In redefining its categories for arbitrators, Finra is not only making it impossible for financial-industry veterans to become public arbitrators, it also is keeping attorneys who represent investors out of the category, a move that has caught the attention of plaintiff’s lawyers.
“They’re breaking new ground there,” said Robert S. Banks Jr., owner of an eponymous law firm and a member of the Public Investors Arbitration Bar Association. “There will be a lot of resistance, mostly from the public side. I’m sure there was a big push on the industry side to get that [provision] in. It will be interesting to see when it goes out for comment.”
On Wednesday, the Financial Industry Regulatory Authority Inc. filed a rule proposal with the Securities and Exchange Commission to narrow the definition of a public arbitrator. The SEC must approve Finra proposals and can put them out for public comment.
The move is another step by the Financial Industry Regulatory Authority Inc., the broker-dealer self-regulator, to tighten rules surrounding its mechanism for resolving investor disputes with financial firms. The process has come under criticism for favoring Wall Street.
Last week, Finra asked the SEC to approve a round of fee increases related to its arbitration process.
Nearly every brokerage customer contract contains a mandatory arbitration clause. The parties choose a three-person arbitration panel from a list of arbitrators provided by Finra. There are a total of 6,392 Finra arbitrators: 3,555 public and 2,837 non-public.
Under Finra's new rule, anyone who has worked in the financial industry for any length of time cannot be classified as a public arbitrator. He or she can only be a non-public arbitrator. Current rules allow industry veterans to join the public list five years after ending their industry affiliation.
“Once Finra classifies an arbitrator as non-public, Finra would never reclassify the arbitrator as public,” the rule filing states. “Under the proposed rule change, there would be no exceptions to this provision.”
Finra also is making it harder for attorneys, accountants and others who devote 20% or more of their professional work representing financial firms or their employees from becoming public arbitrators. Under current rules, they can join the public list two years after they cut industry ties, as long as they have worked less than 20 years total. A tenure longer than 20 years would permanently disqualify them from being public arbitrator.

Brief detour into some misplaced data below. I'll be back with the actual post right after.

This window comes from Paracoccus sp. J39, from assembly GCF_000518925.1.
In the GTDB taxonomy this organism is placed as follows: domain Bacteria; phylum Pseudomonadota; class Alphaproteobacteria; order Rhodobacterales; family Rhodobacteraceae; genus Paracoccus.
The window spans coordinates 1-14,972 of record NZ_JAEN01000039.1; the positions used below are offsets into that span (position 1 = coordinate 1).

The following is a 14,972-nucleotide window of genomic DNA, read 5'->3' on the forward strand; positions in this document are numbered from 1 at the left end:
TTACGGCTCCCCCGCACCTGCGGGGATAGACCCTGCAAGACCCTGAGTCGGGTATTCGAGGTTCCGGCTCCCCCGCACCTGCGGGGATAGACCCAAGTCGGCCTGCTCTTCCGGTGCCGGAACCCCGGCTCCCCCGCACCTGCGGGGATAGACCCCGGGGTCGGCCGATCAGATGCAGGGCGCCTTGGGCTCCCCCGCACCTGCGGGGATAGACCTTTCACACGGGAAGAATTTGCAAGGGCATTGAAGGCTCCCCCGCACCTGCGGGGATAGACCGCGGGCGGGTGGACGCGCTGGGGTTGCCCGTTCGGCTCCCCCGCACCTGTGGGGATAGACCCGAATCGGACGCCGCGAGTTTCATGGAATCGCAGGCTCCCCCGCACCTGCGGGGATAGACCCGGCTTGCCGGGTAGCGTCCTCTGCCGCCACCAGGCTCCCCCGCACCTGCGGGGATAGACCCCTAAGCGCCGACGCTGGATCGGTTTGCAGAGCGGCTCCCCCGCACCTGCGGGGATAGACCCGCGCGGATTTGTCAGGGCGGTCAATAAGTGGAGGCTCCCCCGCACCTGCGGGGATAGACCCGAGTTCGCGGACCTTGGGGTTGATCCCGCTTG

The new rule would extend the look-back period to five years, broadens the definition to include work for anyone associated with financial firms and permanently disqualifies professionals who have worked longer than 15 total years on behalf of industry clients.
The regulator also is tweaking the rule pertaining to attorneys, accountants and other professionals who devote more than 20% of their professional time to representing investors in securities claims.
They had been allowed to serve as public arbitrators. Under the new rule, they would be classified as non-public.
They could switch to public five years “after their business mix changes,” as long as they haven't worked a total of more than 15 years, according to the rule proposal. After 15 years, they would stay on the non-public list permanently.
Ben Edwards, a professor of law at Michigan State University, credited Finra for being evenhanded in the exclusions it is trying to apply to the public arbitrator label.
“Finra is doing everything it can to police its pool and make the public arbitrator pool as fair as possible,” said Mr. Edwards, director of the Investor Advocacy Clinic at the MSU School of Law. “Its efforts to ensure unbiased arbitrators deserve to be commended.”
Parties involved in an arbitration dispute choose three arbitrators from lists generated randomly by Finra. Last year, the SEC approved a Finra rule making an all-public panel the norm.
Limiting industry participation on arbitration panels concerns Bryan Ward, a partner at Sutherland Asbill & Brennan. He said that the Finra arbitration pool is stretched too thin and that the process benefits from having people involved who understand the securities business.
“Finra seems to be following skewed logic in which knowledge somehow taints a person,” Mr. Ward said. “It’s not the experience that taints a person, it’s their interest in one outcome over another. Finra needs to focus on competence – and [the arbitrator redefinition] is a move that will have a negative impact.”
Mr. Ward did praise Finra, however, for keeping investor lawyers out of the public arbitration pool, if they’re also going to ban people who’ve worked in the industry.
Under the new rule, Finra also would allow professionals affiliated with a mutual fund, hedge fund or investment adviser to serve as non-public arbitrators after a two-year cooling off period. Currently, they can serve as public arbitrators two years after they leave their firms.